Electrochemical Technologies research.
Electrochemical Technologies research.
Electrochemical Technologies solid oxide fuel cell research.

Scientists carry out electrochemical studies on physicochemical systems for a variety of reasons including to obtain thermodynamic data, understand the kinetics of system evolution of degradation, or analyze a solution for trace amounts of chemical compounds. There are also investigations in which the system's electrochemical properties themselves are of primary interest, for example, the design of new power generation systems (e.g., fuel cells and batteries) and synthesis of new materials such as metal alloys or oxide films.

The Electrochemical Technologies Program at the EMS Energy Institute strives to be at the forefront of fundamental and applied research in a variety of electrochemical and materials science technologies. It aims to promote and facilitate the use of electrochemical probes and systems in areas of science and technology important for society, in particular, fuel cells and electrolysis, materials for deep well drilling, hydrothermal synthesis of new materials, and electrophoresis of nanoparticles. The specific expertise of this program is related to interfacial electrochemistry and corrosion in extreme environments (e.g. high temperature and pressure, high concentration).


Fuel Cells, Electrolysis, and Batteries

  • Proton exchange membrane fuel cell (PEMFC) studies at elevated temperatures and low relative humidity.
  • Utilization of alternative fuels for solid oxide fuel cells (SOFC).
  • Novel SOFC liquid metal anode materials.
  • Development and characterization of new SOFC and PEMFC membranes for operating at elevated temperatures.
  • Development and optimization of the hybrid Cu-Cl thermochemical cycle for hydrogen production.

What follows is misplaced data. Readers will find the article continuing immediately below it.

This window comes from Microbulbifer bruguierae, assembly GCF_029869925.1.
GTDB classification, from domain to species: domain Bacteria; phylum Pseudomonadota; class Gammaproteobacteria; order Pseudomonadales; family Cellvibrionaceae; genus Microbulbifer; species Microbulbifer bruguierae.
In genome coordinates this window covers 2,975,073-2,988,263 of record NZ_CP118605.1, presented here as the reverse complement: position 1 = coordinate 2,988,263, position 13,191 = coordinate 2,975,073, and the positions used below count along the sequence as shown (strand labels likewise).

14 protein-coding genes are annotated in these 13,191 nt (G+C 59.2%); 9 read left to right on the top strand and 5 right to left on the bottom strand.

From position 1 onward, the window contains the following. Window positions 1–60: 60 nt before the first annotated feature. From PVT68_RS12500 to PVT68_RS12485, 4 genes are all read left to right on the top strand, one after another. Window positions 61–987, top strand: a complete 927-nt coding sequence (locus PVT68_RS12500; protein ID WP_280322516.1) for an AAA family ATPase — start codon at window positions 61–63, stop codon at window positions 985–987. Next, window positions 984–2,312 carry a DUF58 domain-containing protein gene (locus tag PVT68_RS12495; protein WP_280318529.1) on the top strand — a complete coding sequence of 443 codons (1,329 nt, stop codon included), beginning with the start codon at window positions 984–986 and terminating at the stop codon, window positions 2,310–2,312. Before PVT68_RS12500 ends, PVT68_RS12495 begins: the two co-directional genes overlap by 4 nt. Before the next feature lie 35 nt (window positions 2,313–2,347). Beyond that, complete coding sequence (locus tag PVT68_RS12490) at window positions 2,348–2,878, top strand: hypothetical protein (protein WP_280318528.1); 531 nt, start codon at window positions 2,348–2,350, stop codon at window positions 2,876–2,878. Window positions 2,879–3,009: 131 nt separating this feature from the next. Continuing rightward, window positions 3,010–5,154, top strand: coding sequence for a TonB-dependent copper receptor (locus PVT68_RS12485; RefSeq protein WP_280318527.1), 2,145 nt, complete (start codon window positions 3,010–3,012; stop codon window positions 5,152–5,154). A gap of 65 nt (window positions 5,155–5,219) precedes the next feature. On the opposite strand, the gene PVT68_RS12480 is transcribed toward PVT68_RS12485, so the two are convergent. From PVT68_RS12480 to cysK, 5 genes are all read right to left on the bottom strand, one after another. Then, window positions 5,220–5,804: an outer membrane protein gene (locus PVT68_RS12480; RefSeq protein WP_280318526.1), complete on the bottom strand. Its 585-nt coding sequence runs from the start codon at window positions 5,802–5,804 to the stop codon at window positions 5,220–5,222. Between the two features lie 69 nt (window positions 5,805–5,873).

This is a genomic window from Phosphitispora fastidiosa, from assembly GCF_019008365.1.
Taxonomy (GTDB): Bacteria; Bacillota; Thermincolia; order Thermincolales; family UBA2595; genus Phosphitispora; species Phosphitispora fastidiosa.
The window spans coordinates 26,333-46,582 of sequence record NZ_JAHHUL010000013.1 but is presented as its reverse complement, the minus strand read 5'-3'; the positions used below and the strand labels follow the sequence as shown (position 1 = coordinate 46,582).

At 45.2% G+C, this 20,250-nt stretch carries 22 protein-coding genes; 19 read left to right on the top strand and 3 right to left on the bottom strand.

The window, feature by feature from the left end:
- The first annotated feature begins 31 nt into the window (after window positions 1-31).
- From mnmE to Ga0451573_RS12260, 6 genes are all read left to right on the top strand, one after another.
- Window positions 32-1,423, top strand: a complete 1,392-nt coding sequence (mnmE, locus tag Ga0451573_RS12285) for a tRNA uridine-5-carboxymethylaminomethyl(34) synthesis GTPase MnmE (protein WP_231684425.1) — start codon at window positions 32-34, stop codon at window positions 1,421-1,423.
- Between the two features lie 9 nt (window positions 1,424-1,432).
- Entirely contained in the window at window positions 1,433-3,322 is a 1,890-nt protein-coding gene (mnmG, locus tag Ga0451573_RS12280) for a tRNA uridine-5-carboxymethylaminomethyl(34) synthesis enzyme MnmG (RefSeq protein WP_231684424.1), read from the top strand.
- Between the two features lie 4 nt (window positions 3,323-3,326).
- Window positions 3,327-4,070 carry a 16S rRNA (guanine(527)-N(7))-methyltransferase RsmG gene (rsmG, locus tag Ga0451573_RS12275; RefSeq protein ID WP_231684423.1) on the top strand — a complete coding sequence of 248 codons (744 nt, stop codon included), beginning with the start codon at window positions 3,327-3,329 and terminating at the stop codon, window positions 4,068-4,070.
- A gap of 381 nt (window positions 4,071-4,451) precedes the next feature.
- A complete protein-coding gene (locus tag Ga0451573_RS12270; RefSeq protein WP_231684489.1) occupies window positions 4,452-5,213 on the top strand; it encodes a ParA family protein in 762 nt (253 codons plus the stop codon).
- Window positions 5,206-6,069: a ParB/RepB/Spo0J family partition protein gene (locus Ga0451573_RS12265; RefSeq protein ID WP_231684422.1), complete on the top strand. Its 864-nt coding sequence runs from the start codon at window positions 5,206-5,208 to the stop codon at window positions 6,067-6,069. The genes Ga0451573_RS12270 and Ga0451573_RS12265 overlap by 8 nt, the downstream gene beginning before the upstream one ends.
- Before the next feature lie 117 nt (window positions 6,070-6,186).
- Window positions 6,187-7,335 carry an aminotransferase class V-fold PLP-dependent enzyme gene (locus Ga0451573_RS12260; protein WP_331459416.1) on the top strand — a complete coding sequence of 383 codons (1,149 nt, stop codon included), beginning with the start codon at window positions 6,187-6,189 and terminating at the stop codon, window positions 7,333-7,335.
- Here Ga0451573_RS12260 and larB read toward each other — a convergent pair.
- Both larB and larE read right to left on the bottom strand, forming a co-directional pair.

• Electrochemical impedance spectroscopy for interfacial and corrosion studies.

Corrosion and Phase Equilibria in Extreme Environments

  • Electrochemical monitoring and testing at high temperatures, pressures, and salinities.
  • In situ measurement of corrosion in extreme conditions.
  • Measurement and modeling of phase equilibria for brines and supercritical fluids.
  • Investigation of environments related to deep well drilling, geothermal power generation, and CO2 sequestration.

High Temperature Nano-Electrophoresis:

  • Zeta potential of nanoparticles at elevated temperature and pressure.
  • Electrical double layer at mineral-water interface in hydrothermal environments.
  • Electrophoretic deposition of particulate materials in hydrothermal systems.

Electrochemical Sensors and Probes:

  • High temperature pH sensing.
  • High temperature reference electrodes.
  • Corrosion and conductivity probes in high temperature subcritical and supercritical fluids.

Computational Modeling:

  • Equation of state and thermodynamics of multi-phase multicomponent systems.
  • Simulation of electrochemical processes and systems.
  • Molecular-statistical, irreversible, and chemical thermodynamic modeling of aqueous systems.

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CO2-Brine Phase Equilibria Model